Barefoot College of India
 
The second presenter wowed the SVN community with his brilliant, globally-sweeping campaign to bring clean light to those without means. Bunker Roy, founder of The Barefoot College of India, shared his stories of training illiterate grandmothers from areas of India and Africa to build and install solar power systems in their communities, giving those without the means to artificial light after sundown a bright and clean alternative to expensive and dirty kerosene.
 
Why grandmothers? "We found very quickly that men are un-trainable," joked Bunker. "As soon as we train a man, he wants a certificate, and as soon as we give him a certificate, he is packing up to leave town to try and get a job elsewhere." He continued, "This is, in many ways, what inhibits progress in the West: the need for paper qualifications. In these remote places, we are training illiterate people to install and build solar systems that are lighting entire villages. Where does it say that you have to be able to read and write to be trained and have a valuable purpose? We reject that theory."
 
Today, Barefoot College of India is in over seventeen countries across three continents, and has enlisted the help of over one thousand illiterate and semi-literate villagers. A documentary, Solar Mama, reported on their success, and they are working with Stanford University on a revolutionary application to allow illiterate grandmothers to order supplies using symbols. They are also launching a grandmother-to-grandmother program to connect those in the Western world with those in developing nations.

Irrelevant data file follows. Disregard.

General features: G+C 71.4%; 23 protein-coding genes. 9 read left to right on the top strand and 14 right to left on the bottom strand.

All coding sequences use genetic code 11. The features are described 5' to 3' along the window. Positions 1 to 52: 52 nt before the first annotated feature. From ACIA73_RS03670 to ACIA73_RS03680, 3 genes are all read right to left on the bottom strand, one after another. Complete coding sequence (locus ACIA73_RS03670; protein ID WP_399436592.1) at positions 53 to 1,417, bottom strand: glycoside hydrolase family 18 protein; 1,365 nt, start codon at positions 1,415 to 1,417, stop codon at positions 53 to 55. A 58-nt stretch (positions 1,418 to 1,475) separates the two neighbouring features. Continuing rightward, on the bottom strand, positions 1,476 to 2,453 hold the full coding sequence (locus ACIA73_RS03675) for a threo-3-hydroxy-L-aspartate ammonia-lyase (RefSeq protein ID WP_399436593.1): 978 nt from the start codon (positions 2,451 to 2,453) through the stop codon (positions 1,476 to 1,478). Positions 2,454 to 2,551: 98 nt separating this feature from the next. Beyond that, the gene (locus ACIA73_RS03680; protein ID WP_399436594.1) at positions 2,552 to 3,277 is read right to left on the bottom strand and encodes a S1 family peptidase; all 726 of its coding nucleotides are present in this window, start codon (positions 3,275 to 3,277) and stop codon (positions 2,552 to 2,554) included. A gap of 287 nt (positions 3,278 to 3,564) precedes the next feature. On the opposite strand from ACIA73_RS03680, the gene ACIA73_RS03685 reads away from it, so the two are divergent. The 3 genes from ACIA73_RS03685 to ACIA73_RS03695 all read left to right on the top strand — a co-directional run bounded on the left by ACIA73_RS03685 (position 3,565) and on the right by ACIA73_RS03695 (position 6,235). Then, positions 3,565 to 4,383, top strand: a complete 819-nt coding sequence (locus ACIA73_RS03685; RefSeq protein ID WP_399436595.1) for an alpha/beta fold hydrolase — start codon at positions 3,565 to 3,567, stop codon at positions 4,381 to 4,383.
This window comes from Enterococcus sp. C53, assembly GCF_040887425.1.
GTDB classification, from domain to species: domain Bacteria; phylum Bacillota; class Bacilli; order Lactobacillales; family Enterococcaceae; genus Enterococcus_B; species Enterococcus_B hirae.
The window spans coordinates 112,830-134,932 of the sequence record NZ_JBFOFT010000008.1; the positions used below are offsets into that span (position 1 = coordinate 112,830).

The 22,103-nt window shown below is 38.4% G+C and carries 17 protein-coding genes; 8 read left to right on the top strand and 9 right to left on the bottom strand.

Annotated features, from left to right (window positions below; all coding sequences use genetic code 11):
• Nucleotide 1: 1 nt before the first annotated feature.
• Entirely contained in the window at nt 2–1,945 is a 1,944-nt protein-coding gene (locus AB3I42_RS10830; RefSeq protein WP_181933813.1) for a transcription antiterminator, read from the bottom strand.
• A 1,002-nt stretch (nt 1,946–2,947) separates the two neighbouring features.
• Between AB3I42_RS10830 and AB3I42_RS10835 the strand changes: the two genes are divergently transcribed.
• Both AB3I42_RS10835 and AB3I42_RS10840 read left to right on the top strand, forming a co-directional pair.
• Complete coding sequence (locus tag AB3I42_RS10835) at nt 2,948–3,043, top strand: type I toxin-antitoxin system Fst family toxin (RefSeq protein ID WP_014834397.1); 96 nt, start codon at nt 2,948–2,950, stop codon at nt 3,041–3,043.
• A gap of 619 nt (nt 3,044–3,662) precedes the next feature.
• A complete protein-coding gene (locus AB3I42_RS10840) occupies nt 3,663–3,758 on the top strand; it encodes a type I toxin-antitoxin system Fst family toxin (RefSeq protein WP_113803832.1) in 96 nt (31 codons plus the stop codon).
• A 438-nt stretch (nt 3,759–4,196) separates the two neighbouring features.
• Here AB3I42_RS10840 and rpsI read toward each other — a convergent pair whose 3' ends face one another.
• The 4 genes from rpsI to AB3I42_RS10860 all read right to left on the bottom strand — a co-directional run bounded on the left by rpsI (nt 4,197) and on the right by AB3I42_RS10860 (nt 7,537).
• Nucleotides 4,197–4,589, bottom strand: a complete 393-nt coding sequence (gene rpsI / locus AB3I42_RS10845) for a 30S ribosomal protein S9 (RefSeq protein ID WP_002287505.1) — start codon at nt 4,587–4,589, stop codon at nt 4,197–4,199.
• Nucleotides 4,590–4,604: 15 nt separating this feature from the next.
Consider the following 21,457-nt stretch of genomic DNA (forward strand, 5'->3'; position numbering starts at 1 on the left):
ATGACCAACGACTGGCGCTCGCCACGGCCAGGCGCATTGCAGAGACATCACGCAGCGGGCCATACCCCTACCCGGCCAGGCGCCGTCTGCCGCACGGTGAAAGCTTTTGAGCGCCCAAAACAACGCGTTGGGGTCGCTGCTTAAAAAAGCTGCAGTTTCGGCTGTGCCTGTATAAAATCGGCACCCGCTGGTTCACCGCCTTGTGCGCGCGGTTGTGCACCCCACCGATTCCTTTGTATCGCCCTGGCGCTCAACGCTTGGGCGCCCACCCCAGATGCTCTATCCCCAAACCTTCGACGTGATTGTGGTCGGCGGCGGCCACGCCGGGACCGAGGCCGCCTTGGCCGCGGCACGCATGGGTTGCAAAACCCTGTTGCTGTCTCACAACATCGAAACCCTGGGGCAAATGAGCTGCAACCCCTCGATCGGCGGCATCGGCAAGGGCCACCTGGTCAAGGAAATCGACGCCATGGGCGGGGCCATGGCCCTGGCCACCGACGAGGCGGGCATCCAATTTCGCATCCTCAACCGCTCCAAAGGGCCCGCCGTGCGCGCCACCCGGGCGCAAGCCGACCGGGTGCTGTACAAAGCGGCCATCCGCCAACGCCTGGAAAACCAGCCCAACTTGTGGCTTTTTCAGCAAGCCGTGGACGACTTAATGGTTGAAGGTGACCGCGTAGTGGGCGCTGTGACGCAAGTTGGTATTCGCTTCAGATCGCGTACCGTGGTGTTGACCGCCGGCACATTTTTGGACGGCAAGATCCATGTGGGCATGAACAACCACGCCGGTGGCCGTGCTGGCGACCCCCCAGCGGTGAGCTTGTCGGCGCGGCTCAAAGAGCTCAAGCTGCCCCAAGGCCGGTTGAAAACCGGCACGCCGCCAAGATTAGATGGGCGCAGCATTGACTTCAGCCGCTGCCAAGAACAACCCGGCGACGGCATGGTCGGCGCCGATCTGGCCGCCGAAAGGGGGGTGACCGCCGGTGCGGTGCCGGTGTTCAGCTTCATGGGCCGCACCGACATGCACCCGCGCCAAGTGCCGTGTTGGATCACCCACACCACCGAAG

And More
 
Plenary sessions continued at the SVN. The co-founder of Stonyfield Farm, Gary Hirshberg, presented a brilliant campaign and interactive session around justlabelit.com, his web site arguing for GMO labeling. "How can we, together, find the power to reach further?" he inspired us. "This is the group to do it; this is the future of business."
 
Tom Szaky, founder and CEO of TerraCycle, presented on the last night of the conference, with a mind-blowing presentation about his organization's achievements. TerraCycle has created ways to recycle everything from used baby diapers to cigarette buts to chewing gum -- but perhaps most impressive is their list of partners and the global reach they are achieving with high speed. This direct tie-in to SVN, and the members that have helped this organization flourish, both as advisors and investors, solidified the real impact that this community has. Look out for a article all about TerraCycle here from yours truly, coming soon.
 
The passion of every member I met at the conference was infectious and a great welcome back to the West. Not just a group of like-minded business people exchanging cards, this was a group coming together intentionally because they care so much about changing the world -- and they actually are. See you in the spring, SVN.